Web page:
The chateau of Fontainebleau, transformed into a magnificent palace during the reign of François Ier, was the birthplace of many of the greatest artistic innovations of the French Renaissance.
The chateau of Fontainebleau, transformed into a magnificent palace during the reign of François Ier, was the birthplace of many of the greatest artistic innovations of the French Renaissance. The highly wrought, ornate decoration conceived for the interiors by the Italian artists Rosso Fiorentino and Francesco Primaticcio would have a profound effect on the course of French art. The prints that were produced at the palace in the 1540s became one of the main vehicles for the dissemination of this Fontainebleau style throughout France and beyond. Prints at the Court of Fontainebleau, c. 1542-47, to
be published in three volumes in Sound & Visionâs Studies in Prints and Printmaking series, examines the etchings, engravings and woodcuts that were executed at the French court in a spurt of activity that lasted approximately five years.
Known collectively as the School of Fontainebleau, these prints are particularly intriguing, not least for their lack of identifying inscriptions, their unusual, often amateurish appearance, and the total absence of documentary evidence on the circumstances of their production.
The term School of Fontainebleau, first coined by Adam Bartsch two centuries ago, has come to encompass prints by a wide variety of artists and of disparate styles, some of them only tenuously linked to the art executed at the French court. A principal aim of the book is to define more precisely the prints that are likely to have been produced in a workshop at Fontainebleau, shedding light on the contributions of individual makers, their working practices and the collaborations between artists. It demonstrates that a relatively unified workshop was active at or near the palace between about 1542 and 1547, populated not only by the more well-known printmakers such as Laon Davent and Antonio Fantuzzi, but also by an important group of anonymous artists and monogrammists. The book will provide the first in-depth discussion on these anonymous masters, whose body of work constitutes about a third of the prints executed at Fontainebleau. Within this group, the oeuvre of the Master Iâ is particularly interesting both for its range " from the literal to the highly inventive and even the bizarre " and the degree to which it pushes the boundaries of pictorial experimentation.
The book takes a technical approach to the material, which includes analysis of paper, draftsmanship, and printing techniques. When strands of visual and physical evidence are pulled together, a network of associations is woven from which a general picture of printmaking at Fontainebleau emerges.
Such an object-based study allows for a clearer understanding of the prints, bringing to light a significant amount of new material and attributions. These include a number of etchings after Netherlandish artists such as Matthijs Cock and Herri met de Bles, a diverse group of little-known works after Michelangelo, and various model drawings used in the process of printmaking. Watermark analysis has led to the surprising discovery that chiaroscuro woodcuts were also made at Fontainebleau, demonstrating that this technique was known and appreciated in France earlier than previously thought.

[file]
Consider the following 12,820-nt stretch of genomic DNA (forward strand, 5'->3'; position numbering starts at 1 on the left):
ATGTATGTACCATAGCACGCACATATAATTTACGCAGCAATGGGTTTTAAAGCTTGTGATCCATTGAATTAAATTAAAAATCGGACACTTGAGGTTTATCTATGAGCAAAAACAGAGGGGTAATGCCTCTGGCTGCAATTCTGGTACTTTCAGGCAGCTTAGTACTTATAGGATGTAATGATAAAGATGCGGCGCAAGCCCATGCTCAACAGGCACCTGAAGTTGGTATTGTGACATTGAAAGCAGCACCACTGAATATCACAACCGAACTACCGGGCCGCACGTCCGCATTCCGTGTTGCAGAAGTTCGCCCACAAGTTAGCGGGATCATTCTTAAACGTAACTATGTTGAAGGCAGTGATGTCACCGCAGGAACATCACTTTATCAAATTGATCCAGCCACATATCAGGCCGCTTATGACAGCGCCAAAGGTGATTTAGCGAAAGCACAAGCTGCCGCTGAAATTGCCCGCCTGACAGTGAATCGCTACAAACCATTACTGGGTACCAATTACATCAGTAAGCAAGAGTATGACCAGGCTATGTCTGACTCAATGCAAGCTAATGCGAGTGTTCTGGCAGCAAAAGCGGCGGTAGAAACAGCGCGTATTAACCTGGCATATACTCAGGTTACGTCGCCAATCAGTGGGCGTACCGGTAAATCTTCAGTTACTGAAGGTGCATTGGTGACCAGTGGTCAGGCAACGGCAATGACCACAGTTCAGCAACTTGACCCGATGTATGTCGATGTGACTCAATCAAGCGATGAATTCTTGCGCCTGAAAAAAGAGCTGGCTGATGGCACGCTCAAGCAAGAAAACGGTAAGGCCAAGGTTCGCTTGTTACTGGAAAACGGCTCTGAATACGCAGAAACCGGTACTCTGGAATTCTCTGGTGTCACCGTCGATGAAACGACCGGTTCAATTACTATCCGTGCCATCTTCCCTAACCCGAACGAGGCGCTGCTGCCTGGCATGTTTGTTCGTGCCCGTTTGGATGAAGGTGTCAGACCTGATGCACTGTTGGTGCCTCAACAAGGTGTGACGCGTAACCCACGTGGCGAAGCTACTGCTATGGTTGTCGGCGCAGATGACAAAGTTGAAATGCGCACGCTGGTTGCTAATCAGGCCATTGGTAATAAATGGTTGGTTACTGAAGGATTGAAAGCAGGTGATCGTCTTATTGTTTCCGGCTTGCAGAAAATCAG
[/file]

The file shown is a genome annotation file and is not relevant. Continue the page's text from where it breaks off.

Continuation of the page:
One of the most distinctive aspects of the Fontainebleau prints is the breadth of influence they display and the manner in which the sources were used and interpreted by the printmakers. The book examines how the prints relate to their models in order to clarify the workshop practices that serve to shape and define the School. Often, the original source acted as a mere point of departure to be elaborated upon in imaginative ways, revealing the artistic personality of the individual printmaker. The identification of new sources provides added insight into the palaceâs lively artistic environment and the rich array of graphic material that circulated in its workshops. The designs of various Italian, Flemish and French artists provided inspiration for the printmakers, reflecting the diverse Fontainebleau site in which teams of artists from different corners of Europe were working side by side.
The first volume of the book is divided into chapters devoted to " Fontainebleau and its Printmakers" (Chapter One); "Sources" (Chapter Two); "Drawings as Evidence" (Chapter Three); and "Paper" (Chapter Four). The concluding chapter briefly addresses ways in which the prints produced at the French court may have been viewed and collected based on the visual information provided by the works themselves and the fragmentary evidence available regarding early collecting. Volumes II and III contain fully illustrated catalogues of the 440 prints from the School. Short entries accompany the catalogues of prints by Davent, Fantuzzi and Mignon, which give summary information on sources and related works, including early copies. The catalogues devoted to the lesser-known monogrammists and anonymous hands have full descriptive entries.
3 volume set
870 pages with more than 600 illustrations
Price € 495/ $ 650 per set